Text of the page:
The rest of the patient required Melatonin; mainly children with chronic neurological conditions, e.g. CP, ASD and ADHD. Melatonin was highly effective in sleep induction and maintenance in most of the given patients at the standard dose of 1 mg/kg. A second dose (0.5 mg/kg) was necessary in 10% of the patients.


Various Neurophysiological procedures take place in Paediatric Neurology Practice yearly. Most of these procedures can be done without the use of sedation [1]. Melatonin has been widely used to facilitate normal sleep during undergoing EEG [2]. It showed superior results when it comes to safety with comparable efficacy to pentobarbital which made it a safer alternative to pentobarbital for ABR patients [3]. A mixture of Melatonin, Tryptophan and Pyridoxine have been tried to induce spontaneous sleep, it showed to be an effective combination, safe and showed better results than melatonin alone group [4]. Melatonin has successfully replaced general anesthesia in good percentage of patients undergoing ABR examination, it is considered mainly in toddlers and preschool age, this helped in reducing anesthesia use and was widely accepted by parents and families [5]. Use of Melatonin was well tolerated; no side effects were encountered from its use. Melatonin has no negative effect on EEG quality. Quality of natural sleep EEG recordings is equivalent to those done with Melatonin sedation as wake, transition state and sleep studies are available. This provides full study that aids in patient’s management [6].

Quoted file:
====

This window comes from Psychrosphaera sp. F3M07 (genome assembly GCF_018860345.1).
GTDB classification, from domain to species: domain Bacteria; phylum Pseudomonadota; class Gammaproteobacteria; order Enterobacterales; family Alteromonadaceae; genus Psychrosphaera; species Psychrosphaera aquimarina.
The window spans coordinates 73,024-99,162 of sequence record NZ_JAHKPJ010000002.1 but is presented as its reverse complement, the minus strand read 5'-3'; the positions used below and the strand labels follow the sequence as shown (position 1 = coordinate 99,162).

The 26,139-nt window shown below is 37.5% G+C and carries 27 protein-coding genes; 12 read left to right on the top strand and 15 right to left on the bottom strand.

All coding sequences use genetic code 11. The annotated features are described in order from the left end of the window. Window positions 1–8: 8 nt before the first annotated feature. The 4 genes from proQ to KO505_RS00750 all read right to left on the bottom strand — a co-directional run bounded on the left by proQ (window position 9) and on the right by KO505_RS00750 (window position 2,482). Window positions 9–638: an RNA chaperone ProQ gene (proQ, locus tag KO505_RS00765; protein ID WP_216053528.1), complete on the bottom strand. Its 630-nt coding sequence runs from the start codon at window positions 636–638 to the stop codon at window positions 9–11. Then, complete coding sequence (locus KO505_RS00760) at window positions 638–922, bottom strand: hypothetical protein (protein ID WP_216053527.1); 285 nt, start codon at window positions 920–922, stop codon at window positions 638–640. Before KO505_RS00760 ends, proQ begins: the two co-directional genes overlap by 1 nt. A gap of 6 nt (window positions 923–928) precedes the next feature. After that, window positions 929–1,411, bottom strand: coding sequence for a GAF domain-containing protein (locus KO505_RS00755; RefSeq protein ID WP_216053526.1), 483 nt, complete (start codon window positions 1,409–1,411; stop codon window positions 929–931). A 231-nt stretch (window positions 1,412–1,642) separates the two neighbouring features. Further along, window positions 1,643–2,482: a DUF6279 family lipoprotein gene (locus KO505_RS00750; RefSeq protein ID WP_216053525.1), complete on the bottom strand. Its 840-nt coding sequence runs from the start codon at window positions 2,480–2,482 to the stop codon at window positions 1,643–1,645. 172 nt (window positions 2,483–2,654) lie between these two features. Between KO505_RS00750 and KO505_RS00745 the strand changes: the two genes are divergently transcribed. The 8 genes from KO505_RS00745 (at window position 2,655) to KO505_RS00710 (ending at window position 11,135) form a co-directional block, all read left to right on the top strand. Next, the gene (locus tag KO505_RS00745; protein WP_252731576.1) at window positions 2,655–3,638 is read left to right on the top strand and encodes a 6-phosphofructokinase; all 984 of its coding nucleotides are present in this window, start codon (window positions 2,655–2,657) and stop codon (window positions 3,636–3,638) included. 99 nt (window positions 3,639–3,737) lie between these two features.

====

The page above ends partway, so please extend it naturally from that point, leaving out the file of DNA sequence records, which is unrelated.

Melatonin is highly effective in inducing normal sleep, it allows recording of sleep onset, transition period between various sleep stages, it is beneficial with patients with chronic neurological diseases [CP, ASD and ADHD]. Sleep deprivation is underutilized, parents should be counselled about partial sleep deprivation one night prior to the procedure. If parents abide to partial sleep deprivation one night prior to the procedure, it will be much easier to get the child to sleep normally through the procedure. In addition, child friendly environment, relaxation techniques in the neurophysiology room; nursery rhymes, dim light and limited manipulations can help in inducing normal sleep in neurophysiological tests [6].